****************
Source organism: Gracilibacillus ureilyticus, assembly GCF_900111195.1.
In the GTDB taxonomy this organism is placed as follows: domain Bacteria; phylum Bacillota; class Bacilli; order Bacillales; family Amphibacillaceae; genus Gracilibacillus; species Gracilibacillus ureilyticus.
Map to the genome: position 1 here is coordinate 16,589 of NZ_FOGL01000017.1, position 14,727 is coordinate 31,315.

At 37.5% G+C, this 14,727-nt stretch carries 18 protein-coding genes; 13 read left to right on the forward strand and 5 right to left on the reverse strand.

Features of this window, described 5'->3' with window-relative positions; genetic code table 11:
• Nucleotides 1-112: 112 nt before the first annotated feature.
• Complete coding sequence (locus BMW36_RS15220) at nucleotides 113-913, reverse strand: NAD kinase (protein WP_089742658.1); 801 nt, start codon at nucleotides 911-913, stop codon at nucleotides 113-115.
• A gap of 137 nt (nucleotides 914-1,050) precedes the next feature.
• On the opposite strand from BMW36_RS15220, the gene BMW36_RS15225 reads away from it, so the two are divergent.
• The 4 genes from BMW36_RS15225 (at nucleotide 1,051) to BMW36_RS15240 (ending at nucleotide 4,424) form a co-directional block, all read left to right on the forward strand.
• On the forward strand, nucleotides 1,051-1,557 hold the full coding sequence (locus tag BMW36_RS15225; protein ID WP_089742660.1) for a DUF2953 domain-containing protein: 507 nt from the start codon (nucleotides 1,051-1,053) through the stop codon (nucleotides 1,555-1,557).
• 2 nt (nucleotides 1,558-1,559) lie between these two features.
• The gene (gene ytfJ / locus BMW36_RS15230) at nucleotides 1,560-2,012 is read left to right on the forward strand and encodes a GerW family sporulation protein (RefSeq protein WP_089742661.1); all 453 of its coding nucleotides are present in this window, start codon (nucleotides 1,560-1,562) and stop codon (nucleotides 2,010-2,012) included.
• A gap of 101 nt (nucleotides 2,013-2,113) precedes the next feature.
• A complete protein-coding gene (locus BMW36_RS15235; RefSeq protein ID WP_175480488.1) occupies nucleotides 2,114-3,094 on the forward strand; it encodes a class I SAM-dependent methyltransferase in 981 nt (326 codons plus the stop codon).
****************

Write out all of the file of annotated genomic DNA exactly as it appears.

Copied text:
Source organism: Gracilibacillus ureilyticus, assembly GCF_900111195.1.
In the GTDB taxonomy this organism is placed as follows: domain Bacteria; phylum Bacillota; class Bacilli; order Bacillales; family Amphibacillaceae; genus Gracilibacillus; species Gracilibacillus ureilyticus.
Map to the genome: position 1 here is coordinate 16,589 of NZ_FOGL01000017.1, position 14,727 is coordinate 31,315.

At 37.5% G+C, this 14,727-nt stretch carries 18 protein-coding genes; 13 read left to right on the forward strand and 5 right to left on the reverse strand.

Features of this window, described 5'->3' with window-relative positions; genetic code table 11:
• Nucleotides 1-112: 112 nt before the first annotated feature.
• Complete coding sequence (locus BMW36_RS15220) at nucleotides 113-913, reverse strand: NAD kinase (protein WP_089742658.1); 801 nt, start codon at nucleotides 911-913, stop codon at nucleotides 113-115.
• A gap of 137 nt (nucleotides 914-1,050) precedes the next feature.
• On the opposite strand from BMW36_RS15220, the gene BMW36_RS15225 reads away from it, so the two are divergent.
• The 4 genes from BMW36_RS15225 (at nucleotide 1,051) to BMW36_RS15240 (ending at nucleotide 4,424) form a co-directional block, all read left to right on the forward strand.
• On the forward strand, nucleotides 1,051-1,557 hold the full coding sequence (locus tag BMW36_RS15225; protein ID WP_089742660.1) for a DUF2953 domain-containing protein: 507 nt from the start codon (nucleotides 1,051-1,053) through the stop codon (nucleotides 1,555-1,557).
• 2 nt (nucleotides 1,558-1,559) lie between these two features.
• The gene (gene ytfJ / locus BMW36_RS15230) at nucleotides 1,560-2,012 is read left to right on the forward strand and encodes a GerW family sporulation protein (RefSeq protein WP_089742661.1); all 453 of its coding nucleotides are present in this window, start codon (nucleotides 1,560-1,562) and stop codon (nucleotides 2,010-2,012) included.
• A gap of 101 nt (nucleotides 2,013-2,113) precedes the next feature.
• A complete protein-coding gene (locus BMW36_RS15235; RefSeq protein ID WP_175480488.1) occupies nucleotides 2,114-3,094 on the forward strand; it encodes a class I SAM-dependent methyltransferase in 981 nt (326 codons plus the stop codon).